RUN: We also made “Rock Box” and “King of Rock.” The reason we made those records — with heavy-metal guitar — is because a long time ago, before rap records were even made, there was a lot of disco being played on the radio. Rappers didn’t have anything to rap over. We had to search for old rock records. We used to scratch the record “Walk This Way.” We didn’t care about the vocals, the guitars or nothin’. We knew that the start of this record hit hard enough for us to rap over. Then when we made this album we said, “Let’s use ‘Walk This Way.'” And Rick Rubin, one of our producers, said, “Let’s make it over, just call those guys.” So we talked to them. We didn’t know the name of the record back then. We just said, “Get the Aerosmith out.” And we showed them what we used to do to their record, and they were amazed.
How conscious an attempt to cross over was that single?
JAY: When we first started doing shows, our managers had us going to punk-rock clubs, which we sold out. We were like something new that came out. So we feel we had a lot of rock fans anyway. And as businessmen, it’s only right for us to expand. So when we were making our all-beat records, and the rock people liked it, we said, “Hey, let’s give them something that they might like even more.”
You’ve been able to get on AOR stations, but lots of black acts haven’t. In general, what do you think of the state of radio?
RUN: In general, it’s fucked up. We think music is music. They characterize it as “white” music and “black” music and “pop” music. We just say we like music, good music. It’s not like we attempted to cross over or nothing like that. Any station that wants to play us, it’s just music.
What are your plans now?
RUN: After the tour, we’re starting a movie called Tougher Than Leather.
Can you tell us a little about it?
RUN: It’s gonna be really hectic. At the start of the movie we’re on tour. You see us backstage, and we have a funny guy who works for us named Runny Ray. You love Runny Ray. The next thing you know he comes into the promoter’s room like this, and he sees somebody get shot. And he tries to leave, and they grab him, and boom, they kill Runny Ray. And a guy says, “Why’d you shoot the guy?” “Just another dead nigger.” This is what the white guy says. They plant a gun on him. They put drugs on him. The cops find him — say it’s drug related, it’s his fault. So for the rest of the movie, they don’t give a fuck about us. So we become Run-D.M.C. the detectives…. Best movie in the world!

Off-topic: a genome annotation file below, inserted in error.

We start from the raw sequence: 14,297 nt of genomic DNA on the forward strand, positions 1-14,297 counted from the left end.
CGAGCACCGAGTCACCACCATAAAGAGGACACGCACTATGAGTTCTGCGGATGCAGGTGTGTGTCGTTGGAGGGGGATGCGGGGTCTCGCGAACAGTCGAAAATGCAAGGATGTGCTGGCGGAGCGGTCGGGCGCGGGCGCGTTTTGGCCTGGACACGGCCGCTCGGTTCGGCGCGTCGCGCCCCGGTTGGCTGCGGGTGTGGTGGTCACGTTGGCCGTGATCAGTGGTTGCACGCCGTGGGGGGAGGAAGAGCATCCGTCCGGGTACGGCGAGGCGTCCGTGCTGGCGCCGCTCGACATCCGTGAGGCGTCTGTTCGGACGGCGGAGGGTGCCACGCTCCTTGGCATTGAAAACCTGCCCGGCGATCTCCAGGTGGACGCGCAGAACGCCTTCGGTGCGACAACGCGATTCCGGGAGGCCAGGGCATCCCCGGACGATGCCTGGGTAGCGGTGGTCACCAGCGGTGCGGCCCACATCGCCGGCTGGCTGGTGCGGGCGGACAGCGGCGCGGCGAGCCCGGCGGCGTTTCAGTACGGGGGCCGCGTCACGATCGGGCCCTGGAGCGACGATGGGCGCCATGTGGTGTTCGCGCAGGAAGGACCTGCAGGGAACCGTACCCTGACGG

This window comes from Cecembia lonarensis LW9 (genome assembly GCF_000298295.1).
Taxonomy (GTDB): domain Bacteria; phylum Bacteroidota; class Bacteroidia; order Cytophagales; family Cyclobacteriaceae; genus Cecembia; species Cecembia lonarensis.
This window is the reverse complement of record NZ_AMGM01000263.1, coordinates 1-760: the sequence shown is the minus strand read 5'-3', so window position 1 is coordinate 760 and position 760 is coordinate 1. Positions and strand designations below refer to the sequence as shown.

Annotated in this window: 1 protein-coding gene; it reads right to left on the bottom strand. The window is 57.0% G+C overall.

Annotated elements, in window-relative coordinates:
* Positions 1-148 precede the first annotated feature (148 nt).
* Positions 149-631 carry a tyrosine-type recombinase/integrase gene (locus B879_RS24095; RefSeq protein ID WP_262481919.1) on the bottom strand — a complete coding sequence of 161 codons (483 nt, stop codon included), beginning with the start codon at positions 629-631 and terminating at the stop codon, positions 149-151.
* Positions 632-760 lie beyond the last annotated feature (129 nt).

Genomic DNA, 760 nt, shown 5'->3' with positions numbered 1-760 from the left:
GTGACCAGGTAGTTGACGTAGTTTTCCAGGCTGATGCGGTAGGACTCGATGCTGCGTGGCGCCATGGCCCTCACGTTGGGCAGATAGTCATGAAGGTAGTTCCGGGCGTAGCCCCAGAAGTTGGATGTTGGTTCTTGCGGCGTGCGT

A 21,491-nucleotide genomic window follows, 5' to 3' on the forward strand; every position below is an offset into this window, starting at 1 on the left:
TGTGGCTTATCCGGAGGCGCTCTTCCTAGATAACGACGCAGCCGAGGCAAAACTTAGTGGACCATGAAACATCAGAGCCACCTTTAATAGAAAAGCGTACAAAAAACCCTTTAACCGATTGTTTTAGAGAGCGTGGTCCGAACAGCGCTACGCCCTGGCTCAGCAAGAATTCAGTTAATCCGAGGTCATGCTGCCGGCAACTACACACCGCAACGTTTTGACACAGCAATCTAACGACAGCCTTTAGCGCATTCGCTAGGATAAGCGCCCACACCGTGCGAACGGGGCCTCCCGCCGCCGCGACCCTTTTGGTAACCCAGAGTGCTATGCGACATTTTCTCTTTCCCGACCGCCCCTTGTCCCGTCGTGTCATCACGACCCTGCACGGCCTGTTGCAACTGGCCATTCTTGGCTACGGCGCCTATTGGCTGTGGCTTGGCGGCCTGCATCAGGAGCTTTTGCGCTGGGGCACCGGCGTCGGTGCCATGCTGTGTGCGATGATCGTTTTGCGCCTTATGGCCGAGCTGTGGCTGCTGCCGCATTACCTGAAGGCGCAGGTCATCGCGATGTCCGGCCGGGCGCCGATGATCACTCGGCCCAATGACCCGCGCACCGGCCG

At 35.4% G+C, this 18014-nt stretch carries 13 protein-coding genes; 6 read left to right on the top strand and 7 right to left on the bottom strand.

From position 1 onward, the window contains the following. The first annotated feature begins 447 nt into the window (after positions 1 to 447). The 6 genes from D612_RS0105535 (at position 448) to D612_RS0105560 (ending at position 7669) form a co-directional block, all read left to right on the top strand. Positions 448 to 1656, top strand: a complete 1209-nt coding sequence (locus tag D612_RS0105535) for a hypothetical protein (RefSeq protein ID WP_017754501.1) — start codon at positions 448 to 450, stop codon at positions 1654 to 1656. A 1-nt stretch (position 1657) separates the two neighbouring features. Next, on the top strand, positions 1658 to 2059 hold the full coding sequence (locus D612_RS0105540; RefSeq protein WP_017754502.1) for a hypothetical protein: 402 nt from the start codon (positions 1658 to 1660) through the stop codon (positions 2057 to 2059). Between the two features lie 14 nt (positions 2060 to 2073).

Does the movie have to be so violent?
RUN: It has to be violent because it has to be violent. We don’t want anyone to shoot anybody over this. [Screaming] We want you to feel sorry for poor Runny Ray!
Do you hear the influence of rap on pop?
RUN: We’re the first guys who made a record with only drums. Now there are musicians that don’t respect us, coming out stealing…. I’m talking about Tears for Fears coming in with “Shout,” and I’m sure it’s a rap tune. Janet Jackson, for instance, with “Nasty” — “GIVE ME A BEAT” — it’s a rap record! And don’t tell me it’s not, because I’ll tell you all day that she stole this from us. If you can take this incredibly dynamic music and put singing over it, you’re good to go. You ain’t got no beef with the critics that don’t like rap. But I’m still fighting.
JAY: All the people who do steal from us, it’s just good when they play that type of stuff on pop stations, ’cause that’s just going to let us be accepted. And once we get our foot in the door …
RUN: … we’re not letting it out!